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Third Miracle

movie reviewmovie review out of 4 Movie Review: Third Miracle

Starring: Ed Hrris, Anne Heche
Director: Agnieszka Holland
Rated: R
RunTime: 119 Minutes
Release Date: December 1999
Genre: Drama

*Also starring: Charles Haid, Jean-Louis Roux, Armin Mueller-Stahl, Michael Rispoli, Ken James

Reviewer Roundup
1.  Steve Rhodes review follows movie reviewmovie review
2.  Jerry Saravia read the review ---

Review by Steve Rhodes
2 stars out of 4

"Will a Chicago woman become the next saint?" asks the breathless television reporter on location at the site where the dead woman's blood appears on a statue of the Virgin Mary. Actually, the blood isn't currently in evidence since it only comes out during the month of November and only when it rains. Don't ask.

Yes, in THE THIRD MIRACLE it's time again to lambaste and lampoon one of Hollywood's favorites, the Catholic Church. The Catholic hierarchy is shown, as always, flaunting their wealth. The local bishop (Charles Haid) goes to fancy spas where he gets mud packs. Acting like a CEO, he hobnobs with other wealthy locals at $5,000 a plate dinners. The nefarious Archbishop Wener (Armin Mueller-Stah), known within the church as "the devil's advocate," rides in long black limousines and looks down at the people like unwashed rabble.

The church employs priests ostensibly to discover saints but actually to prove contenders unworthy of canonization. Chief among these debunkers is Father Frank Shore (Ed Harris), known as "the miracle killer." A cynical man, who has long since given up his own belief in God, Father Shore is convincing as a non-believer, however it is hard to imagine a time when he ever believed. Although he is shown as a ruthless investigator in the past, this time he proposes the Chicago woman as a saint with relatively little digging, one of the many problems with the script's credibility.

What director Agnieszka Holland (WASHINGTON SQUARE) gives us in the place of plausibility are lots of atmospherics. On numerous occasions she has the camera pan up the side of dilapidated inner city buildings to see the underbelly of low-flying, large jet planes overhead. Their loud rumble and their dominant size must have some important symbolism. What that meaning might be is less clear. The same goes for the film's wonderful, eclectic score. It doesn't go with the movie, but it's treat to listen to.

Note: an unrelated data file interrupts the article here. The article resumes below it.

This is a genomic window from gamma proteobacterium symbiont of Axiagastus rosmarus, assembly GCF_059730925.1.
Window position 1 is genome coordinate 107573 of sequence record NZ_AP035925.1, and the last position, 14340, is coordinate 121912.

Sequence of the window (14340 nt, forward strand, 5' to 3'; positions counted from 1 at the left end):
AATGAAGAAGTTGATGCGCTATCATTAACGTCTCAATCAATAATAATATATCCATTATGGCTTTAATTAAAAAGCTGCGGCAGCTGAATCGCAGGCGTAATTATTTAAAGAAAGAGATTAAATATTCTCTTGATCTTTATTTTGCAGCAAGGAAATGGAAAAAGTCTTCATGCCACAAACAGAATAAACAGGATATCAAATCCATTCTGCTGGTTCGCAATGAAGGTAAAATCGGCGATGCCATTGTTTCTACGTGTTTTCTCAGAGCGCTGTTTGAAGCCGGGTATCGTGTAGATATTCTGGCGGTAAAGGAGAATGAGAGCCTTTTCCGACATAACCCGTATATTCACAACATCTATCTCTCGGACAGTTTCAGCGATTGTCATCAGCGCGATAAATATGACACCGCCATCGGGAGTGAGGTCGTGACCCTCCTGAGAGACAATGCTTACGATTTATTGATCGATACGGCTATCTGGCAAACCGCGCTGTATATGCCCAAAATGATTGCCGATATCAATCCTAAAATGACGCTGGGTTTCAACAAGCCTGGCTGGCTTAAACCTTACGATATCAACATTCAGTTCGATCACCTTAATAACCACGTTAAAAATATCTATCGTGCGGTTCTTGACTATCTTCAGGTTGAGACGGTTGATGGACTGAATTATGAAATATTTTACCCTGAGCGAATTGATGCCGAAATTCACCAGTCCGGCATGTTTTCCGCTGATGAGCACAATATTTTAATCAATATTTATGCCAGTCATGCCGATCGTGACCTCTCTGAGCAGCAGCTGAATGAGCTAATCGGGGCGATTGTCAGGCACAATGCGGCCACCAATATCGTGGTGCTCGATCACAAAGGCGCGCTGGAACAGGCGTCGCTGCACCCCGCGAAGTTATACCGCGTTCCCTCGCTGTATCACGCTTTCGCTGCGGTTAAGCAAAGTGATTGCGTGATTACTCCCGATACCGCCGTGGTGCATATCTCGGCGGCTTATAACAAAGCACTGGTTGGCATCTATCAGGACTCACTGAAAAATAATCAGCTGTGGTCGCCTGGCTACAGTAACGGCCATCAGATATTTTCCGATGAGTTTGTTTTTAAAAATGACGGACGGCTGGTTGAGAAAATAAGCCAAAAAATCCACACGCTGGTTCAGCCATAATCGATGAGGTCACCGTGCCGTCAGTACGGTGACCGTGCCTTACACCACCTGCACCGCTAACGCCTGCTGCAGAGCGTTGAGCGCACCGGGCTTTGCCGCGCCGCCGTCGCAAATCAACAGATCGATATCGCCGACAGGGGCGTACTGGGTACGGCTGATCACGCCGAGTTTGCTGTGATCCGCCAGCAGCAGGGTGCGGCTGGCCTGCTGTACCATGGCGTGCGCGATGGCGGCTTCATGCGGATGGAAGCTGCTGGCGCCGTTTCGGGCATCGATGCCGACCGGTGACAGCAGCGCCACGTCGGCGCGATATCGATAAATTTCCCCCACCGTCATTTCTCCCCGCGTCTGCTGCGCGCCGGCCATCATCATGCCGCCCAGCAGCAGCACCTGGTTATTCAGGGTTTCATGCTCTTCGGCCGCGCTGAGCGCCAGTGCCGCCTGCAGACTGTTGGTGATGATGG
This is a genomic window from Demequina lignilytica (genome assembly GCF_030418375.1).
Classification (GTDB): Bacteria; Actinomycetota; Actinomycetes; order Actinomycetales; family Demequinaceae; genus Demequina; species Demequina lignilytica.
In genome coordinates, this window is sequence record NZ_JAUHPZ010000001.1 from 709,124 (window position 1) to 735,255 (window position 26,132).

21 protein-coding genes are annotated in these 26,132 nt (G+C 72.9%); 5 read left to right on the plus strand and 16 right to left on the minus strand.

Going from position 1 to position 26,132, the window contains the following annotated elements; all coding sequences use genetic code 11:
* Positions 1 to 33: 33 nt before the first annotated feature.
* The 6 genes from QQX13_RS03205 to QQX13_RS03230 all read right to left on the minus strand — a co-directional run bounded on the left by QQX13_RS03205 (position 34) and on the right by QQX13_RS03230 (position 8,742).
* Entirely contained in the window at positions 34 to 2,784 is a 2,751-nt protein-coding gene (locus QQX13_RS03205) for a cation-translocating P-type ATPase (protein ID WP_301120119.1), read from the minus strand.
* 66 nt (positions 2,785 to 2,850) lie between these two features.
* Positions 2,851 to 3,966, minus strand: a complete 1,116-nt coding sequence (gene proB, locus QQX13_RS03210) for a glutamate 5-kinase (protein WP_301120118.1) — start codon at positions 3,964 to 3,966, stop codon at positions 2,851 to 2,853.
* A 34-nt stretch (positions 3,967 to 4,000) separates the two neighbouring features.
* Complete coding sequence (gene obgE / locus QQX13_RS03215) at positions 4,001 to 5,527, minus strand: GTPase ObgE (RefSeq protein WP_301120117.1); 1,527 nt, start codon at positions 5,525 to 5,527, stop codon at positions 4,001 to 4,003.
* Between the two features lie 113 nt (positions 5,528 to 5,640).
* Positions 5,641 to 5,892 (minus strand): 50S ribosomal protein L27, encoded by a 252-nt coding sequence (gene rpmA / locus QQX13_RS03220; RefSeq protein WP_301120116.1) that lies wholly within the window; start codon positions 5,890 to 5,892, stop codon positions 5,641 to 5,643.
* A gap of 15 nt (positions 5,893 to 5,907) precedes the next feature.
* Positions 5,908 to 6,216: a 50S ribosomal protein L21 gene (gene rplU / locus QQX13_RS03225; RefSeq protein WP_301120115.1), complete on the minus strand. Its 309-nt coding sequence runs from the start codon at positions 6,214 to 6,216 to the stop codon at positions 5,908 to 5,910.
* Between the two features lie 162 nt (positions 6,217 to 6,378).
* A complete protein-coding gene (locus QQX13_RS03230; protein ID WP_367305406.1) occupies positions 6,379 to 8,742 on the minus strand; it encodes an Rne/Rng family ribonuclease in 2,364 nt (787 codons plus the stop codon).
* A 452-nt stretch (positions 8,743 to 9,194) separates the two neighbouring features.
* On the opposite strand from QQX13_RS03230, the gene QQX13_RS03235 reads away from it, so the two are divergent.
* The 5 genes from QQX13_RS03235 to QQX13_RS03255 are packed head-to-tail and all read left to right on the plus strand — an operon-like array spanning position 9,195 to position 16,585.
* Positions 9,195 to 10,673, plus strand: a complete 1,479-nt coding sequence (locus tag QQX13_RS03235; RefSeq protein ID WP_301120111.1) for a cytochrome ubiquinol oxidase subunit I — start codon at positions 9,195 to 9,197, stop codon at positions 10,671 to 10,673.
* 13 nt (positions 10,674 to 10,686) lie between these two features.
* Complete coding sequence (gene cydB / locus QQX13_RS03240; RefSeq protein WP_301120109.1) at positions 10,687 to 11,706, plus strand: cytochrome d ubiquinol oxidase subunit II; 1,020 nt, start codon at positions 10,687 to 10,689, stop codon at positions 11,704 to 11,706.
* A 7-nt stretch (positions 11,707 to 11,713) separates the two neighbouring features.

Harris, who is miscast as a priest, is given a female companion. Anne Heche plays Roxanna, the non-religious daughter of the would-be saint. Roxanna still resents the way her mother dumped her at age 16 so that the mother could follow God's calling. With attractive leads like Harris and Heche, think Father Shore might be inclined to break his vows of celibacy? This subplot is stuck into the story clearly just for the titillation factor.

If you need to know precisely what saints do once they go to heaven, the pedantic movie explains this and other mysteries. Father Shore tells Roxanna that saints are important because they have God's ear, so that people on earth can enlist the saints' help with God. "Do you believe all of this?" Roxanna asks him. "You ask tough questions," he replies after a pregnant pause.

The movie is like that interchange about belief. Masquerading as a religious picture -- the press kit talks more about saints than about the movie -- the film doesn't deliver. A movie can poke fun at religion and still seriously consider issues of faith, see DOGMA for example. THE THIRD MIRACLE, on the other hand, plays as a cheap mockery of serious faith. There are few members of the clergy in it that are credible.

When first confronted with the possibility that an American might be proposed for sainthood, European Archbishop Wener puts down such a ludicrous notion with xenophobic reasoning. "Is it truly the soil in which sainthood can grow?" he says in disbelief about America. Disbelief is what this movie is all about. One thing can be said for it, even if the picture is balderdash, it is quite well-acted balderdash. Harris, in particular, pours his heart and soul into a role that's lacking in both.

THE THIRD MIRACLE runs 2:00. It is rated R for some language, sex-related and violent images, and brief drug use. It would be acceptable for most teenagers.

Copyright 2000 Steve Rhodes

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